‘Theatre of the Ghetto’, I would add, usually adheres to the conventions of social realism – where working class spaces are depicted with a close attention to detail in the set design, costume and staging. Plays that might fit into this category include Random* (debbie tucker green 2008 Royal Court), Off the Endz (Bola Agbaje 2010 Royal Court), The Westbridge (Rachel De-lahay 2011 Royal Court) and Estate Walls (Arinze Kene 2011 Ovalhouse).

It is easy to see why Johns is dissatisfied with the state of contemporary black British theatre, which again and again presents stereotypes of young black men, which reinforce racist conceptions of black masculinity that already circulate in the dominant culture. In many of the post-show talks and Q&As that I have attended after theatre (and indeed film) of the ‘ghetto’ events the question asked by audience members is: ‘what can we do about our young black men?’ Audiences (both black and white) appear to receive these works as truthful reflections of the total state of the young black British community, and respond by seeking methods to ‘fix’ the youth.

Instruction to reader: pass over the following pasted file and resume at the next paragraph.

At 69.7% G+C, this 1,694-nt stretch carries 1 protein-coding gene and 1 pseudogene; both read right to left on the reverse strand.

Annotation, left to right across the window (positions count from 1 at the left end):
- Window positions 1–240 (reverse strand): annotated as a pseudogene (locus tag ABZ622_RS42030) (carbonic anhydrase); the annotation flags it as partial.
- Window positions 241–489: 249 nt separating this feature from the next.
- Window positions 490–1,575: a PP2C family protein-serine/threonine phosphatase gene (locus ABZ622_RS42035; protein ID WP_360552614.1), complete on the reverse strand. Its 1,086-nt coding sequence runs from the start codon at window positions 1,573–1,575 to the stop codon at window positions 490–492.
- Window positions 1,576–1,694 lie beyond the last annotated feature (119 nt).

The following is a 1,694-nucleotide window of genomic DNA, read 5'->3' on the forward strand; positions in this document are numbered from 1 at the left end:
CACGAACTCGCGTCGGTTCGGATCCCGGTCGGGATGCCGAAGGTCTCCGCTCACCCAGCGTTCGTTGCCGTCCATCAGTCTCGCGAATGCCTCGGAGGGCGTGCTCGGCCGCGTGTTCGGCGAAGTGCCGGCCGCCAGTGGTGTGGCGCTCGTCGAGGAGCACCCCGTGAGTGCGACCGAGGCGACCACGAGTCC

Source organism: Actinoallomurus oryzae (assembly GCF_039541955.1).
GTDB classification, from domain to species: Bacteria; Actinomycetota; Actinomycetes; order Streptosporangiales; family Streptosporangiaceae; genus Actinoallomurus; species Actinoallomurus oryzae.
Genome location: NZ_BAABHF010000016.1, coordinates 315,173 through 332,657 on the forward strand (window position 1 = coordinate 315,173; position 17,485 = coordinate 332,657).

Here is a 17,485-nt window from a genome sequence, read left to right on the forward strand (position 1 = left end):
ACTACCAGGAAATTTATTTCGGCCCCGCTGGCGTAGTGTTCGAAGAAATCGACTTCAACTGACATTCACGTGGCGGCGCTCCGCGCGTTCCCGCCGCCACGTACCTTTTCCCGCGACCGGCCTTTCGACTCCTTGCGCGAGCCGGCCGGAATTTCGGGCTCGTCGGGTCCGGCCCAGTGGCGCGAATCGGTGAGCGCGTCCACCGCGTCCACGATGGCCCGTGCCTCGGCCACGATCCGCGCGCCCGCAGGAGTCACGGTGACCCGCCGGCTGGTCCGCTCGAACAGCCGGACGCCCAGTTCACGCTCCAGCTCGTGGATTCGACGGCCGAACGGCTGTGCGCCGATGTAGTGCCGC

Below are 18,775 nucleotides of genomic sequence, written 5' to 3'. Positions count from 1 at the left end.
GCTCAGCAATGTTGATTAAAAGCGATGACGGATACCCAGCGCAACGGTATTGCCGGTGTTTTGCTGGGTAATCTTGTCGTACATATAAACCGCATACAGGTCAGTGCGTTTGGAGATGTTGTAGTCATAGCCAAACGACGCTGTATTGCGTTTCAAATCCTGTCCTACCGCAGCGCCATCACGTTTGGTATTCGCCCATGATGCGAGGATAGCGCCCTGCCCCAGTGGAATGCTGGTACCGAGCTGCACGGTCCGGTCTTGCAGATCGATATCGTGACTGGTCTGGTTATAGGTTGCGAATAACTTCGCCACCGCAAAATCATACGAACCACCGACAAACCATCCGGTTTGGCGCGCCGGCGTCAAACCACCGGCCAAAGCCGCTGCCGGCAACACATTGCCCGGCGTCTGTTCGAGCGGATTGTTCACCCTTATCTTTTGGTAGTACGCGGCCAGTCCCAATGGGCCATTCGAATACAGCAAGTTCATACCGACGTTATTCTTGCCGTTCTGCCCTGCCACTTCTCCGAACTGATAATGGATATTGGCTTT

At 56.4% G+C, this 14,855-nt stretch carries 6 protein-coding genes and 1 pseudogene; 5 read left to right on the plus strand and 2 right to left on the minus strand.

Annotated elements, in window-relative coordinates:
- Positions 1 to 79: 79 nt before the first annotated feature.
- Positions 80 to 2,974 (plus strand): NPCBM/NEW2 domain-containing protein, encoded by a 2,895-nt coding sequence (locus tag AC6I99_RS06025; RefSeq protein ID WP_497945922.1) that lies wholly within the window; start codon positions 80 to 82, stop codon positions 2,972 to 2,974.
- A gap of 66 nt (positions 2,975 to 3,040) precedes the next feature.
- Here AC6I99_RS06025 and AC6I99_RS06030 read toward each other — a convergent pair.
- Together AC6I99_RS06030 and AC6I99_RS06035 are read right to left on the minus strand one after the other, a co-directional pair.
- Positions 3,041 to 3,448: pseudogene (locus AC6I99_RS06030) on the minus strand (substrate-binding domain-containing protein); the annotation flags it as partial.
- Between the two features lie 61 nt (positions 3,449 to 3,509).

I think audiences are asking the wrong question – what we should be asking, especially in this period where the rise of the far right throughout Europe threatens to create and entrench divisions between racial and religious groups, is: ‘what can we do about racism?’ What can we do about racism, which operates to demonise groups of the population and which is so pervasive that it works through cultural intuitions such as theatre to reinforce its dangerous message?

Accusing mainstream theatres of racism is ethically complex, not least because most of the plays that fit the ‘Theatre of the Ghetto’ mould are written by black writers, often claiming to reflect the ‘reality’ of the life of the black British community. And, after all, what right does a white woman such as me have to tell these writers what kind of theatre they should and shouldn’t be making? (Another good question.)